Kid ‘O’ & the Valentine’s Day Bolivian boys …….

A recent visit from a Canadian relative yielded a couple of bags of Intelligentsia’s finest (www.intelligentsiacoffee.com); the inimitable “Kid O’s Organic Espresso” and the somewhat long in title, but rather delightful, “Los Delirios Organic Nicaragua Direct Trade”. The beans were sourced from Manic Coffee in Toronto (www.maniccoffee.com), the owner of which, Matt Lee, is also the Canadian distributor of Intelligentsia. Both bags had been roasted a couple of weeks before arriving with us.

“Kid O” is one of the best known espresso blends in the world of speciality coffee. It is nothing short of a legend, and something that all gourmet aficionados strive to try at least once in their coffee lives, unless of course they live in North America, where their local quality independant cafe may well be serving it every day). As a typically dark roasted North American blend, it might not suit all European palates save for perhaps those of the old school Italian roast persuasion. It has a bit of a reputation for being a demanding blend to extract perfectly, but this is not something that should concern any self respecting hardcore enthusiast with reasonable equipment.

I have to say that I did like it …….. sort of! Overall, I ‘got’ the blend. It is rich and syrupy, dark, and somewhat mysterious. I got a base of caramel milk chocolate and cocoa in turn, rather like one of those half and half chocolates that tantalises the tastebuds with ever changing flavours as the two chocolate types slowly mingle in the mouth. Nutty hints mix with overtones of good fruit acidity. I thought that I tasted lemon somewhere in the cacophany of flavours. The aftertaste was my least enjoyable moment in this complex journey; the roast got through just a little too much for my liking and rather spoilt the ride for me. I don’t know whether the dark roast level is a necessity in order to achieve some of the flavour tones or simply a North American preference. Either way, it was a very interesting and enjoyable coffee moment finally sampling one of the legends of the coffee world. In conclusion, it’s nice to taste the array of different flavours from around the world and I would certainly enjoy this one again, but it’s not strictly to my taste.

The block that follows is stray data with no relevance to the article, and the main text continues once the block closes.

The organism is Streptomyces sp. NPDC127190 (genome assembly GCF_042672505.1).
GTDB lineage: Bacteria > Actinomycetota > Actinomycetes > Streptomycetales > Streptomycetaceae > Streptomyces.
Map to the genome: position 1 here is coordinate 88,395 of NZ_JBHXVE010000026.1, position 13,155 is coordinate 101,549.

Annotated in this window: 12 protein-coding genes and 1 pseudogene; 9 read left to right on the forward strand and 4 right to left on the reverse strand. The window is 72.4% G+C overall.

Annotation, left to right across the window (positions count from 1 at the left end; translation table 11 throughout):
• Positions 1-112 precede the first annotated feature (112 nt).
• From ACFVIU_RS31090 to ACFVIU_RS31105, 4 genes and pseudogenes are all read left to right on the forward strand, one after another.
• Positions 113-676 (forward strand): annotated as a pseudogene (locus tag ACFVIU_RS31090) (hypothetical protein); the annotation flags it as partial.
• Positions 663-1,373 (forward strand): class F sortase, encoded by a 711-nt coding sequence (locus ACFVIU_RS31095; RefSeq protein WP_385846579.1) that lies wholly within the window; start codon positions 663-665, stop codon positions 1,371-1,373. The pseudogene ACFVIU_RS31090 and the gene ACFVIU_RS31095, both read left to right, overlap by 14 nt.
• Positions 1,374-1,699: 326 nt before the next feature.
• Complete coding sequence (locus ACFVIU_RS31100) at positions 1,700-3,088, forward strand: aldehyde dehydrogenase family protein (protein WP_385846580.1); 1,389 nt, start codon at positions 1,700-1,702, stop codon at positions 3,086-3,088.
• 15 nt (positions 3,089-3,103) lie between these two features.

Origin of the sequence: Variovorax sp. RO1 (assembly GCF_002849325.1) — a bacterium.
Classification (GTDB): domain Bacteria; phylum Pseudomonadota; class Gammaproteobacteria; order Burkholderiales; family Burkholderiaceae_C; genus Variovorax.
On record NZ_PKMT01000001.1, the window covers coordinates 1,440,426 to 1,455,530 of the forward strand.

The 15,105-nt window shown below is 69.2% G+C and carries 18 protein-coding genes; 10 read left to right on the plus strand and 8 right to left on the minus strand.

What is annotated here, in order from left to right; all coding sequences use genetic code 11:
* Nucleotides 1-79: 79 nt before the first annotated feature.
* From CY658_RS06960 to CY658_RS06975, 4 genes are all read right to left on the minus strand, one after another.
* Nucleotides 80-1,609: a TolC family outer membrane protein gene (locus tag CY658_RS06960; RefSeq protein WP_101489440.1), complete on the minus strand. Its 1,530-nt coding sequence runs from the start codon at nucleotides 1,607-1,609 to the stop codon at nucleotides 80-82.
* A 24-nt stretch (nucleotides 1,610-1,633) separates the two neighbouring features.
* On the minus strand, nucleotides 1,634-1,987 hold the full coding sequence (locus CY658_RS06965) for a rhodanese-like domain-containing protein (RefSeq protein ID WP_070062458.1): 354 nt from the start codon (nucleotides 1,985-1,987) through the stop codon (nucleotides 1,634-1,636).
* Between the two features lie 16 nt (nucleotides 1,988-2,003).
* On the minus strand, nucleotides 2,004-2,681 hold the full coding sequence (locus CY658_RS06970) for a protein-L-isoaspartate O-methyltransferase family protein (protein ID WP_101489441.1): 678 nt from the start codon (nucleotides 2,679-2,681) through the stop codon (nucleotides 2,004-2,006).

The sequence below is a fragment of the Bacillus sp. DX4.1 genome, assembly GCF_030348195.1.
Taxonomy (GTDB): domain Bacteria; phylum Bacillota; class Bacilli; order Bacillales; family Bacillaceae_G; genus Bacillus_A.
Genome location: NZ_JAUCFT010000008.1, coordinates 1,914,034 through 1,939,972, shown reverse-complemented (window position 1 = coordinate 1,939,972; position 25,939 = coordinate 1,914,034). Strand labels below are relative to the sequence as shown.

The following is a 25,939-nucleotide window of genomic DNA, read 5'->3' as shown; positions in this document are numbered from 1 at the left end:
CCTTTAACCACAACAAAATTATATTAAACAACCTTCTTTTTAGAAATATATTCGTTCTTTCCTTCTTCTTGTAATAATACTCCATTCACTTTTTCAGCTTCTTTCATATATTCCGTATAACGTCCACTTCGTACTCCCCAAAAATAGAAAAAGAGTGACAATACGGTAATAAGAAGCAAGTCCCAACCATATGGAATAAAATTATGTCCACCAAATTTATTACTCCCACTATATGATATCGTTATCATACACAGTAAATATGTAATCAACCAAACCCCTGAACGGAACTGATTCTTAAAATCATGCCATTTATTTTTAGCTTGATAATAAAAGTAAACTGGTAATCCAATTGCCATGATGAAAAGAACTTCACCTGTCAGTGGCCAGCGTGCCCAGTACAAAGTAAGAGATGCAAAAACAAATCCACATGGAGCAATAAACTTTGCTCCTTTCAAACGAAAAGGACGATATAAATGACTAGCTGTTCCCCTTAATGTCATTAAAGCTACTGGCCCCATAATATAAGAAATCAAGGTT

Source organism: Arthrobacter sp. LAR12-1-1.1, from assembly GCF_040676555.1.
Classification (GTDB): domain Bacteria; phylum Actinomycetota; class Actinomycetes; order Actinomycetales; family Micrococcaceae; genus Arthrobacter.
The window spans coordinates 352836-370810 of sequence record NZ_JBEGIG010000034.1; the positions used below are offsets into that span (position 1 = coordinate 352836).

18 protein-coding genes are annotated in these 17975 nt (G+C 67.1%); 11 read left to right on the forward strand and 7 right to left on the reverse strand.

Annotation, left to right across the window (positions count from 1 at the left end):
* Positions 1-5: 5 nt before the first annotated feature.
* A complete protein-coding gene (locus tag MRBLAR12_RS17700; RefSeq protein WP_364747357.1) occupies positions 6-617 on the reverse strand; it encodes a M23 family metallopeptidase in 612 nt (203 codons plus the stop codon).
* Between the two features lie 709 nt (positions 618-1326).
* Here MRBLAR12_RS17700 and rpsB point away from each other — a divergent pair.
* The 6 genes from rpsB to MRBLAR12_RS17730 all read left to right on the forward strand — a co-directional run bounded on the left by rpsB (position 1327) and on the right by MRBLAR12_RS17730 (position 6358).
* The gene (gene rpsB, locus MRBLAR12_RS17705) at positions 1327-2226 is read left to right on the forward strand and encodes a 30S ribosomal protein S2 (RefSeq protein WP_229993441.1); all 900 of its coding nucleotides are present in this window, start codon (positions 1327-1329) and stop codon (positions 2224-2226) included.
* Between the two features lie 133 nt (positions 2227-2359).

The “Los Delirios” was another matter. Despite the still rather dark roast, it was much nearer to the style of espresso that I prefer. Perhaps indicative of the great Atlantic divide, it was sold to our visitor as a ‘brew’ coffee, though that is a subject for another day as I love to try all coffees as espressi. After all, is that not what being a coffee enthusiast is all about; pushing the boundaries of accepted practice?

Although it had slight roast notes, for me, the “Los Delirios” was not as affected by them as the “Kid O” had been. Thick and smooth, it was all buttery caramel chocolate with delicious honey tones. I love spicey hints in coffee and this had them, along with something fruity that I could not put my finger on. Reading the packet, I noticed cranberry in the description and realised that was what I had tasted. Very nice coffee, still a little dark, but gorgeous in a flat white.

This month was a real fest for us with superb coffees arriving without warning from all quarters. On Valentine’s Day morning a package arrived from roasting legend Steve Leighton of “Has Bean Coffee” (www.hasbean.co.uk). Yes, Steve sent us a Valentine’s gift! It contained three new Bolivian coffees not at the time available on the Has Bean website. Steve had roasted batches of each whist working on profiles and extremely kindly thought of us.Now, I love Bolivian coffee in general. It often strikes me as having lovely complex flavours and really good body, and the past few years have brought some wonderful examples, all of which seem to be of really high quality. Those sent by Steve were no exception.